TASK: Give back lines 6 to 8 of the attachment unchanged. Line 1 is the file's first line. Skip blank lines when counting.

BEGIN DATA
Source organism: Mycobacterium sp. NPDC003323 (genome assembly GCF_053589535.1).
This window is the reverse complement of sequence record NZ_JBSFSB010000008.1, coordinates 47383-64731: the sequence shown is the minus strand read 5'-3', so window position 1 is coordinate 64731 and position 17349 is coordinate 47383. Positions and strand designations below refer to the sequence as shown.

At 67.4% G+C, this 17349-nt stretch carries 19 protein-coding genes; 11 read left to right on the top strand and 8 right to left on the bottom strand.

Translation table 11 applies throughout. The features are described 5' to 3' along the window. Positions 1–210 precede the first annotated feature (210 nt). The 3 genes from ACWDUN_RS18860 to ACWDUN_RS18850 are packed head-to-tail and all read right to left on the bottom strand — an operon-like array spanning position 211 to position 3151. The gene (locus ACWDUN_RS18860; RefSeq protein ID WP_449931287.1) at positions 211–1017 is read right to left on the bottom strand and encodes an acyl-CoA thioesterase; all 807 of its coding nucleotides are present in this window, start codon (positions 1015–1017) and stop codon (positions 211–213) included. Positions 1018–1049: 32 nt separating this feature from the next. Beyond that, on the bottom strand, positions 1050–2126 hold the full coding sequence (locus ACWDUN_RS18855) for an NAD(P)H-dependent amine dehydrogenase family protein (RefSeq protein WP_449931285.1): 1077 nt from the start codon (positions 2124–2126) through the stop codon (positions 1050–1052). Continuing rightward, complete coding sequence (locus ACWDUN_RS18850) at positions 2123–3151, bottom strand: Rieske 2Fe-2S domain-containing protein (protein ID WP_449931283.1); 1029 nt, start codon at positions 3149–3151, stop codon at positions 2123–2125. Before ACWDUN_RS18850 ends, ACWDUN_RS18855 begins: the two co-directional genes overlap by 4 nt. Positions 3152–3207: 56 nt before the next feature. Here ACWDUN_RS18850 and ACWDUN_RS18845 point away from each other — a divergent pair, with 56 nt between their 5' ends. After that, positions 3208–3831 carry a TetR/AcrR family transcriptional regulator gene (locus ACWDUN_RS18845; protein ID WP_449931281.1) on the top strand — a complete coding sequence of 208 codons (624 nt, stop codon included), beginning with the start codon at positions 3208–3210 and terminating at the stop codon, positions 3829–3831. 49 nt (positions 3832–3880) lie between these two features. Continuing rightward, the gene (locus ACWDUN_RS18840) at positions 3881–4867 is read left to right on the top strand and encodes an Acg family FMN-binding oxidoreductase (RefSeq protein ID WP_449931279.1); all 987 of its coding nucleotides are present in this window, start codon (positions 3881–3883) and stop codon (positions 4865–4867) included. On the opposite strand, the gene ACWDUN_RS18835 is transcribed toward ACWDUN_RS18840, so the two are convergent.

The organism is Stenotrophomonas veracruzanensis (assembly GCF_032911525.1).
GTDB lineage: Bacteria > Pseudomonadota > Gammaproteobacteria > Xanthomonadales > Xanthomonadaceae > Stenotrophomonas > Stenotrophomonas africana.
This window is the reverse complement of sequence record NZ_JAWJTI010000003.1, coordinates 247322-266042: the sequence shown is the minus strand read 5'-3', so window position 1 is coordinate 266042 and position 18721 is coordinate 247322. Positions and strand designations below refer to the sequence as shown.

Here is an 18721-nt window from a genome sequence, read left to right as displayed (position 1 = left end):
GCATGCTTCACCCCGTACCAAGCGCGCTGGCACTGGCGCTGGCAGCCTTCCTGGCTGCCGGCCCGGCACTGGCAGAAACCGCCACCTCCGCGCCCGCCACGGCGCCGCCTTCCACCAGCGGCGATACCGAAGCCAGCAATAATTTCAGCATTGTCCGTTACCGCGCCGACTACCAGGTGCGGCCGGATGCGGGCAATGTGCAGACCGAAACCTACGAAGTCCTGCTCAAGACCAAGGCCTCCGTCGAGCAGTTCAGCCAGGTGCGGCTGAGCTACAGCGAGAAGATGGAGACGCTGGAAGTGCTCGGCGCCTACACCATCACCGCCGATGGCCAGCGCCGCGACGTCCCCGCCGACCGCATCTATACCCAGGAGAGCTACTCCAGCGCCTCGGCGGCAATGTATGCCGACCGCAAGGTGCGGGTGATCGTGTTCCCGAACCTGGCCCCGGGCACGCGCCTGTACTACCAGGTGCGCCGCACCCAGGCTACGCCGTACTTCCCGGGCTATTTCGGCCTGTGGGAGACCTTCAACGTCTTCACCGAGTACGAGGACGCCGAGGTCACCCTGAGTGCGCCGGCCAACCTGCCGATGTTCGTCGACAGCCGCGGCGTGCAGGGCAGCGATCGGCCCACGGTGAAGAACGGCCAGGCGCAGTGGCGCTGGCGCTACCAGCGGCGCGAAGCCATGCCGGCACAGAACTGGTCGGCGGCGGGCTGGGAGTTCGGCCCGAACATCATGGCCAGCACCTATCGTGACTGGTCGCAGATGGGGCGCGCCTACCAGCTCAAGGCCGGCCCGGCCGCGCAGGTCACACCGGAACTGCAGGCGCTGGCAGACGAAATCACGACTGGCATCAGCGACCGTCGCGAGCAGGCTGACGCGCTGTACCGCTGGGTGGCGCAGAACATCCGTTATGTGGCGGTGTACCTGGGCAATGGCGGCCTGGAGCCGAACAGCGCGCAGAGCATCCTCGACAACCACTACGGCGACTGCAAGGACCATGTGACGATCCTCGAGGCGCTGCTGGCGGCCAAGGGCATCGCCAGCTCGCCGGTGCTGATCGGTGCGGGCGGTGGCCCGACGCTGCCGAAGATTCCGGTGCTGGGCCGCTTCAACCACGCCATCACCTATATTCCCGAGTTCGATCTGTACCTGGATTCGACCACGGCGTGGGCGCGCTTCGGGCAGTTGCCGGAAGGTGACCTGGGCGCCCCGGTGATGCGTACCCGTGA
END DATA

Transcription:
GTDB lineage: Bacteria > Pseudomonadota > Gammaproteobacteria > Xanthomonadales > Xanthomonadaceae > Stenotrophomonas > Stenotrophomonas africana.
This window is the reverse complement of sequence record NZ_JAWJTI010000003.1, coordinates 247322-266042: the sequence shown is the minus strand read 5'-3', so window position 1 is coordinate 266042 and position 18721 is coordinate 247322. Positions and strand designations below refer to the sequence as shown.

Here is an 18721-nt window from a genome sequence, read left to right as displayed (position 1 = left end):